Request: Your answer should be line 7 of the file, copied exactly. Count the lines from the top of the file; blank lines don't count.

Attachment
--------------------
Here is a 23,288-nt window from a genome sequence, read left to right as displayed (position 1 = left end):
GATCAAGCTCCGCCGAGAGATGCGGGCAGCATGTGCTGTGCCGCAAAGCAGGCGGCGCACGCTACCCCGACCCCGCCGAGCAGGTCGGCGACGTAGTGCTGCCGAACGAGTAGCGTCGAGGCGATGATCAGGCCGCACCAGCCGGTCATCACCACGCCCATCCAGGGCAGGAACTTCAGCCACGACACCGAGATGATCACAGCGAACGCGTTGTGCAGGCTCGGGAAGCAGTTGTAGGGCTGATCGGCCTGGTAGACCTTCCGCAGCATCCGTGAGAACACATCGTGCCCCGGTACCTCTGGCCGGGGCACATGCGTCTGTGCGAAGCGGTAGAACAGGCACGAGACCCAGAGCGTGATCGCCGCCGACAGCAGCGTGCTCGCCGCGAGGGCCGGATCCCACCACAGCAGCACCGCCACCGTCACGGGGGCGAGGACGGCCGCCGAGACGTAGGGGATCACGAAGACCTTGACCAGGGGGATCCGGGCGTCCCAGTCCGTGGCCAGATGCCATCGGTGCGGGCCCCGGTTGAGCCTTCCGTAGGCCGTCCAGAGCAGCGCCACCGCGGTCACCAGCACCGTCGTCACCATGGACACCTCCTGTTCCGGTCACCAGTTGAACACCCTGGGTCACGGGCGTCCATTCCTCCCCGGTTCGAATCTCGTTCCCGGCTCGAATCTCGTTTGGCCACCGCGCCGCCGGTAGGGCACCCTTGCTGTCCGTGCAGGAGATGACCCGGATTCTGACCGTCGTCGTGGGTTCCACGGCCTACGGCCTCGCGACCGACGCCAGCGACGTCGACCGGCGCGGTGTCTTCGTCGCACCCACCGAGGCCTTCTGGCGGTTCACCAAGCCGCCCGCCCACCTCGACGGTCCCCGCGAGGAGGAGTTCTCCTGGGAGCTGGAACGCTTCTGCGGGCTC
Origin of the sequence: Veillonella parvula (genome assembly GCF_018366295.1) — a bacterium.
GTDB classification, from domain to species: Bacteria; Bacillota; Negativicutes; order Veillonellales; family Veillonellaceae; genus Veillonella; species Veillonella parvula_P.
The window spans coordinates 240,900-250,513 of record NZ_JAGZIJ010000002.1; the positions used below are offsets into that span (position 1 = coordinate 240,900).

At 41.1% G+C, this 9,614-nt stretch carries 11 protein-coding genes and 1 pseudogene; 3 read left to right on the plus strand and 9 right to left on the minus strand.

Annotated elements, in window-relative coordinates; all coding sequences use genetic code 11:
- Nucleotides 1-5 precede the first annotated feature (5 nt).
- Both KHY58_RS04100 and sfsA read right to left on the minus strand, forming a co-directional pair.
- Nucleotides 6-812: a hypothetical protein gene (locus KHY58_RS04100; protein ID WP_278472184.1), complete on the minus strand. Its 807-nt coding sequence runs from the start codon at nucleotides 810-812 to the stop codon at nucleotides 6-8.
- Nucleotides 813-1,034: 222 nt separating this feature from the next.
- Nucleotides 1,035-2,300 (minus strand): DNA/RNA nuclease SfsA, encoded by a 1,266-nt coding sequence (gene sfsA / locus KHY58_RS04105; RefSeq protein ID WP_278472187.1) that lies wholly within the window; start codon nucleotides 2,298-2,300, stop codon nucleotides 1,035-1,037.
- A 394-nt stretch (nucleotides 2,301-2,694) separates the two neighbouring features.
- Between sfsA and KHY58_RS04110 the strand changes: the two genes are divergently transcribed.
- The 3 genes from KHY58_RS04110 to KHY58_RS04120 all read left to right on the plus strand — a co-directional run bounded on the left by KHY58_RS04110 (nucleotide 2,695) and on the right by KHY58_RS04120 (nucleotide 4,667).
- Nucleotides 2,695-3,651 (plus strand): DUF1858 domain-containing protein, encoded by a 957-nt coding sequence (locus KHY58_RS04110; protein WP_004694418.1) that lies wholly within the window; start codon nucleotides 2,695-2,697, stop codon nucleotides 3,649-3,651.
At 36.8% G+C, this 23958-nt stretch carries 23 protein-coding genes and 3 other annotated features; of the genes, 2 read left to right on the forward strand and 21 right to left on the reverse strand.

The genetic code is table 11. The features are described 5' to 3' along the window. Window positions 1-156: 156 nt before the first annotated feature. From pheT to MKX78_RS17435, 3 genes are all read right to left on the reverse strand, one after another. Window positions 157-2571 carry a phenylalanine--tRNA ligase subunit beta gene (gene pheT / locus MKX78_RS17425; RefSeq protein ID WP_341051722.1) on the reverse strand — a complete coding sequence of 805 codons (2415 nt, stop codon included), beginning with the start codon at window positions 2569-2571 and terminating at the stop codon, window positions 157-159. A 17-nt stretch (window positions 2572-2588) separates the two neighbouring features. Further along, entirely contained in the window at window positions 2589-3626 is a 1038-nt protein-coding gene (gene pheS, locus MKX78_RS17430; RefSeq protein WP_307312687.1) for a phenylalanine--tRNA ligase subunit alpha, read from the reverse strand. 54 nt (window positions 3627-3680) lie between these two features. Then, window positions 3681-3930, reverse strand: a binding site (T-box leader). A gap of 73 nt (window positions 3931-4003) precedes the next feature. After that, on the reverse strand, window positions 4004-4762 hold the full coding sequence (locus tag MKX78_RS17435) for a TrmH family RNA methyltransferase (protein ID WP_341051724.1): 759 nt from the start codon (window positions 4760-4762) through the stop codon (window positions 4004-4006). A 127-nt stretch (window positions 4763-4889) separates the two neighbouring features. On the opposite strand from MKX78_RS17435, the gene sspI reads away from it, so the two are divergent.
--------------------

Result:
Annotated elements, in window-relative coordinates; all coding sequences use genetic code 11: